BookDragon Books for the Diverse Reader

Halfway Home: Drawing My Way Through Japan [aka Diary of a Tokyo Teen] by Christine Mari Inzer

Halfway Home by Christine Mari Inzer on BookDragonOn the book’s front cover, mega-bestselling Bonecreator Jeff Smith uses the word “wonderful.” On the back, French Milk’s award-winning Lucy Knisley talks about “the wit and pen of someone well beyond her years.” Inside, those blurbs get further expanded, followed by many more phrases of praise, including “a lot of fun” from lauded manga authority/translator Frederik L. Schodt.

How Christine Mari Inzer – a high school student whose publisher also happens to be her father, who seems to have started the so-far one-book Naruhodo Press just for this title – reeled in the big wigs for pre-pub blurbs, garnered serious national attention. The short answer? She simply asked. Definitely an important, inspiring lesson to be learned here! [The press’ name, by the way, seems especially apt: naruhodo means something like, ‘I see,’ but getting to agreement after an element of surprised understanding as in ‘oh, really? I get it now!’]

Still just 15, Inzer traveled solo to Japan to spend eight weeks of her 2013 summer break “getting reacquainted with [her] birthplace.” The eldest child of a Japanese mother and an American father, “I identify myself as an Asian-American,” she explains, “but I always take care to note that I have only one Asian parent. So I am literally Asian and American, even though most Asian-Americans are fully Asian but live in America … as uh … Americans.”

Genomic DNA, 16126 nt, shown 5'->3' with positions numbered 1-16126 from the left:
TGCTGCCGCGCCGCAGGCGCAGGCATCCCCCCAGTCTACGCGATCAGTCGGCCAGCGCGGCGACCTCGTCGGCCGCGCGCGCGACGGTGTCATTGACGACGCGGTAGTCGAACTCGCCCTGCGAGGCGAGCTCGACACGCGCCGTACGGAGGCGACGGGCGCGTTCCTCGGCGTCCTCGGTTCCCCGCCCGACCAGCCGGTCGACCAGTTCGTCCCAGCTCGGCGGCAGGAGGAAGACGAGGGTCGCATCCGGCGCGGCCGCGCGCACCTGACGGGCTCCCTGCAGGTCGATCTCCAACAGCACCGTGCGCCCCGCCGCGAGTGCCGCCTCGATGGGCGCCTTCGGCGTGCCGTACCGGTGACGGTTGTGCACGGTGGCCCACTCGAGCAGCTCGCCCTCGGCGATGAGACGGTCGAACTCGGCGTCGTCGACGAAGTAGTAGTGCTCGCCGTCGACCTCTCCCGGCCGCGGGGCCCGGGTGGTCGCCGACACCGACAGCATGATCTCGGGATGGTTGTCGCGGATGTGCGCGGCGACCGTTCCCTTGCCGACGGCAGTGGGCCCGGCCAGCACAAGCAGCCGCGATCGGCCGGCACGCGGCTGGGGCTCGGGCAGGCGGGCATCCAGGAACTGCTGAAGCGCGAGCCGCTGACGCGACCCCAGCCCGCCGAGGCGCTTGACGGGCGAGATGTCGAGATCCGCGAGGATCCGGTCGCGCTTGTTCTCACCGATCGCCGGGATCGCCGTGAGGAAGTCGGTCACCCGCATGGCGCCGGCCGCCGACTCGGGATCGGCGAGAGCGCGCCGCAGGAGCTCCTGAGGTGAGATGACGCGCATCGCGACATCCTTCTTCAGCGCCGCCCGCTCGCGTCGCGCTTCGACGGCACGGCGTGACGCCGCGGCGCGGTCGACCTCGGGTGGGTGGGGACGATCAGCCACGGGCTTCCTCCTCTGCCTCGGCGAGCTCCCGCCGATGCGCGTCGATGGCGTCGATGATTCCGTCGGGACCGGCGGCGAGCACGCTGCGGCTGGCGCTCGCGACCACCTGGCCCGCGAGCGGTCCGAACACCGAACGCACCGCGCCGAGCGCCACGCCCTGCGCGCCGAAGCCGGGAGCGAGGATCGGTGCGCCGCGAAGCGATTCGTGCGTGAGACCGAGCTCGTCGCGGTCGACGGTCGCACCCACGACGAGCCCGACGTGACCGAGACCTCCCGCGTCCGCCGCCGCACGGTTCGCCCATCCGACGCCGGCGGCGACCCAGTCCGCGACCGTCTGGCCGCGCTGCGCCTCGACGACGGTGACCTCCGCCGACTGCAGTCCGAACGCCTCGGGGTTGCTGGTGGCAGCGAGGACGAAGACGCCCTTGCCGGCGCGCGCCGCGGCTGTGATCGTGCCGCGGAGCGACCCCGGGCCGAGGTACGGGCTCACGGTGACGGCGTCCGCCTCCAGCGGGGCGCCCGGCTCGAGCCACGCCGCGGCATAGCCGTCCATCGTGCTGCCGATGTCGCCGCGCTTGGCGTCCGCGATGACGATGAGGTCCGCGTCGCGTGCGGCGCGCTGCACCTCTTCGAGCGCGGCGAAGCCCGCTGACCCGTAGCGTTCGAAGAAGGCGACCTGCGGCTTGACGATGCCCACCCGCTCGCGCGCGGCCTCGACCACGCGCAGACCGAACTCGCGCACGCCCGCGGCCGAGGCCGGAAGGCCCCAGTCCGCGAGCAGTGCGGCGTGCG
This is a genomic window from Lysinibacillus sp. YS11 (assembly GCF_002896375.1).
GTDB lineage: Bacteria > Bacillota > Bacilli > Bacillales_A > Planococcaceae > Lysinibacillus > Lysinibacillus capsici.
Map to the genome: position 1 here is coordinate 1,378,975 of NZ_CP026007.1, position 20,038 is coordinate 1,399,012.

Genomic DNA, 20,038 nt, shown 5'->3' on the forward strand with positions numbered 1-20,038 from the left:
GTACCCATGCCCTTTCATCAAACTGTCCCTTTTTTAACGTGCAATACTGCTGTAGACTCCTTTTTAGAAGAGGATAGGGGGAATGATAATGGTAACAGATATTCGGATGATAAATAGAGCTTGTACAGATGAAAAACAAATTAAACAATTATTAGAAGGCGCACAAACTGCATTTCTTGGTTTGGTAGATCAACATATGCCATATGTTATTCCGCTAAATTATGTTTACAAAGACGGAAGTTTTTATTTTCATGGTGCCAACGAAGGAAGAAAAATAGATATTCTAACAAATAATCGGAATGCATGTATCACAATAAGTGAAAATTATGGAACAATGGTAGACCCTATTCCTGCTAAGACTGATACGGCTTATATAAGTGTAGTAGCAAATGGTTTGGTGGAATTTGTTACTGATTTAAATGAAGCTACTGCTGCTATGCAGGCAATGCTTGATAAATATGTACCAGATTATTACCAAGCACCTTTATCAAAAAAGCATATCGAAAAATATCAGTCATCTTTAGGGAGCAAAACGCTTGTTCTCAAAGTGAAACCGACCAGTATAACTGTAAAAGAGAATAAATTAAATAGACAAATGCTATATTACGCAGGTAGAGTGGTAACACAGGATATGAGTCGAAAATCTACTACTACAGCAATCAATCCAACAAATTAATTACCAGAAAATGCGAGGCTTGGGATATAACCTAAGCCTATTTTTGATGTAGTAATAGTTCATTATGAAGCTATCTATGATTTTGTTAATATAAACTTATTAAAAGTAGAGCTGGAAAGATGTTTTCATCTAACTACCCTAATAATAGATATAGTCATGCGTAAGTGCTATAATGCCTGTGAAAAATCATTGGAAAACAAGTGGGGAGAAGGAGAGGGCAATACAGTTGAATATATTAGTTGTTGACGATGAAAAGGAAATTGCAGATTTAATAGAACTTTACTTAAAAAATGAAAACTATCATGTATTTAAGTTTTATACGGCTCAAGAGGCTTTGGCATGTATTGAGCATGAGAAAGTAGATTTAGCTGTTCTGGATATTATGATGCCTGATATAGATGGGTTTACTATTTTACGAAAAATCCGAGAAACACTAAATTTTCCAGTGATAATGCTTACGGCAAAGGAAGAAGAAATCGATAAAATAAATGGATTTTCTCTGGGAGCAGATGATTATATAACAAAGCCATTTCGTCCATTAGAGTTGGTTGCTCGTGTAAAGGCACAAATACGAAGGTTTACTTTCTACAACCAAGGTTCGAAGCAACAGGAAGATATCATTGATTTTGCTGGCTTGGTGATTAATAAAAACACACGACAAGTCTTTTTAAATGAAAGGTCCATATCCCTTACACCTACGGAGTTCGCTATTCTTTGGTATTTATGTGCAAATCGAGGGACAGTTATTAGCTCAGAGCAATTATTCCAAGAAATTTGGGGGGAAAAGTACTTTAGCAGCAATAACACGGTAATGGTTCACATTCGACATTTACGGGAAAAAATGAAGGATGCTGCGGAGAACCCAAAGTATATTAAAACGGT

Inzer stayed with her grandparents who live in Kashiwa, a small city outside Tokyo, in the house in which her mother grew up. Although Inzer “did almost everything together” with Baba (grandmother), she’s particularly thrilled to venture alone into the trendy Harajuku neighborhood of Tokyo where she confronts a Japanese-style toilet, happens upon the same condom store she didn’t understand five years earlier, and gratefully enjoys a Tokyo crêpe.

She visits Kyoto for the first time with Baba, arriving somewhat ironically on the very modern shinkansen (bullet train) into an ancient city known for its temples, gardens … and geisha (get your reaction out of Arthur Golden’s gutter – we’re talking cultural history here). Buddhas, monks, festivals keep her busy until her family arrives to spend the final two weeks of her sojourn together. With her parents and two younger siblings, Inzer is out and about all over Tokyo, to Maidtown for pop culture, to Yoyogi Park to watch middle-aged rockabillies, to Shibuya to sniffle over the statue of the legendary Hachiko.

By the time Inzer returns to America, she confesses, “there are days when I miss Japan. A lot.” But she knows she’ll go back. Regardless of wherever she lands, “I’ll always be halfway home.”

Briefly paused somewhere between childhood and adulthood, Inzer is a sharp observer of all that is happening around her, but also manages to retain plenty of wide-eyed wonder. That she is both insider and outsider allows her to offer her readers more than a perfunctory, stranger-in-a-strange-land travelogue. Her line drawings show insightful sophistication – this is a child who mentions “a transcendental moment” while listening to Camille Saint-Saëns’ “Danse Macabre” and eating Häagen Dazs! Her handwritten annotations contain plenty of humor, poignancy, amusement, and whimsy.

Might I mention (again) that she’s just 15 during this trip? Imagine what she might create after she graduates high school! And after college! As an adult! Given what she’s created as a teenager, what’s to come seems to have no limits.

Update from Christine about an “all new version” published by Tuttle in September 2016: Here’s what’s new, she reports…

  1. 48 new pages of comics and photos (128 pages vs. 80 in the original).
  2. New title: Diary of a Tokyo Teen.
  3. Now in full color and larger format (the original book was self-published in b/w).
  4. Book details here.
  5. Fun fact: I am Tuttle’s youngest author. I just turned 19 last Thursday [the end of September 2016].

Readers: Middle Grade, Young Adult

Published: 2014 and 2016

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